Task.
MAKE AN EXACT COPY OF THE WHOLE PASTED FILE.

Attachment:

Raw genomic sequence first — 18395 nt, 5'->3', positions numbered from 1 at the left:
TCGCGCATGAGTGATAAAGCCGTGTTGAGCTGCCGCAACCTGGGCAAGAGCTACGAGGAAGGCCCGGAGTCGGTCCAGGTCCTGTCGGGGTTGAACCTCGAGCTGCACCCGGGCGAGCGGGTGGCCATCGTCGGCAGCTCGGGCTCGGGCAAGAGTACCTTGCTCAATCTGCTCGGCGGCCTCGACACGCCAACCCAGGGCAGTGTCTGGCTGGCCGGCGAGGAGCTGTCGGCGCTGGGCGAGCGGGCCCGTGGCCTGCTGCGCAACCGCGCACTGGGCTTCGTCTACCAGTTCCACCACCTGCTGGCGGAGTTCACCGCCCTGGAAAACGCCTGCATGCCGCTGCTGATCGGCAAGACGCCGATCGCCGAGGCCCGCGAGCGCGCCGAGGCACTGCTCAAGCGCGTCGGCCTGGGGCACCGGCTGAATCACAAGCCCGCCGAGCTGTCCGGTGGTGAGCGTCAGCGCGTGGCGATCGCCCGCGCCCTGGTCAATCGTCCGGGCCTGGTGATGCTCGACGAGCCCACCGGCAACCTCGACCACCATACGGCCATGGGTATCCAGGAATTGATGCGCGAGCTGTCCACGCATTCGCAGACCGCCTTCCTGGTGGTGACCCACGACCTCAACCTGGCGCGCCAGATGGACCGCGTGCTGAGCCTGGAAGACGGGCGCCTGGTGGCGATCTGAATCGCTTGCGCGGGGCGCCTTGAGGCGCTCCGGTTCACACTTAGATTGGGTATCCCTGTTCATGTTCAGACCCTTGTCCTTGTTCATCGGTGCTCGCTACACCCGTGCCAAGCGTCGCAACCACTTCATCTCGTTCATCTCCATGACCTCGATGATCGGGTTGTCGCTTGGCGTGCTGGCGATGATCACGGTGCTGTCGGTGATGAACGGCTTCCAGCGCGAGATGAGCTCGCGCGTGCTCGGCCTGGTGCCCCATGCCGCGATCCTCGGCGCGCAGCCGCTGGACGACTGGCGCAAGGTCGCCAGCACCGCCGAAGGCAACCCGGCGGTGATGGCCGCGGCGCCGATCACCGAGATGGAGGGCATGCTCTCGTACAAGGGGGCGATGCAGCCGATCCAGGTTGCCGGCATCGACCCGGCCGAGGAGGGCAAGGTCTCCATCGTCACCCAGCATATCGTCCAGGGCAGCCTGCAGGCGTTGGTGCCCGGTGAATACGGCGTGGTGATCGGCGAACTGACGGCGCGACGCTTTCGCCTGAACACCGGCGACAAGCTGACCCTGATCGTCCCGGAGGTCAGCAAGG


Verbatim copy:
Raw genomic sequence first — 18395 nt, 5'->3', positions numbered from 1 at the left:
TCGCGCATGAGTGATAAAGCCGTGTTGAGCTGCCGCAACCTGGGCAAGAGCTACGAGGAAGGCCCGGAGTCGGTCCAGGTCCTGTCGGGGTTGAACCTCGAGCTGCACCCGGGCGAGCGGGTGGCCATCGTCGGCAGCTCGGGCTCGGGCAAGAGTACCTTGCTCAATCTGCTCGGCGGCCTCGACACGCCAACCCAGGGCAGTGTCTGGCTGGCCGGCGAGGAGCTGTCGGCGCTGGGCGAGCGGGCCCGTGGCCTGCTGCGCAACCGCGCACTGGGCTTCGTCTACCAGTTCCACCACCTGCTGGCGGAGTTCACCGCCCTGGAAAACGCCTGCATGCCGCTGCTGATCGGCAAGACGCCGATCGCCGAGGCCCGCGAGCGCGCCGAGGCACTGCTCAAGCGCGTCGGCCTGGGGCACCGGCTGAATCACAAGCCCGCCGAGCTGTCCGGTGGTGAGCGTCAGCGCGTGGCGATCGCCCGCGCCCTGGTCAATCGTCCGGGCCTGGTGATGCTCGACGAGCCCACCGGCAACCTCGACCACCATACGGCCATGGGTATCCAGGAATTGATGCGCGAGCTGTCCACGCATTCGCAGACCGCCTTCCTGGTGGTGACCCACGACCTCAACCTGGCGCGCCAGATGGACCGCGTGCTGAGCCTGGAAGACGGGCGCCTGGTGGCGATCTGAATCGCTTGCGCGGGGCGCCTTGAGGCGCTCCGGTTCACACTTAGATTGGGTATCCCTGTTCATGTTCAGACCCTTGTCCTTGTTCATCGGTGCTCGCTACACCCGTGCCAAGCGTCGCAACCACTTCATCTCGTTCATCTCCATGACCTCGATGATCGGGTTGTCGCTTGGCGTGCTGGCGATGATCACGGTGCTGTCGGTGATGAACGGCTTCCAGCGCGAGATGAGCTCGCGCGTGCTCGGCCTGGTGCCCCATGCCGCGATCCTCGGCGCGCAGCCGCTGGACGACTGGCGCAAGGTCGCCAGCACCGCCGAAGGCAACCCGGCGGTGATGGCCGCGGCGCCGATCACCGAGATGGAGGGCATGCTCTCGTACAAGGGGGCGATGCAGCCGATCCAGGTTGCCGGCATCGACCCGGCCGAGGAGGGCAAGGTCTCCATCGTCACCCAGCATATCGTCCAGGGCAGCCTGCAGGCGTTGGTGCCCGGTGAATACGGCGTGGTGATCGGCGAACTGACGGCGCGACGCTTTCGCCTGAACACCGGCGACAAGCTGACCCTGATCGTCCCGGAGGTCAGCAAGG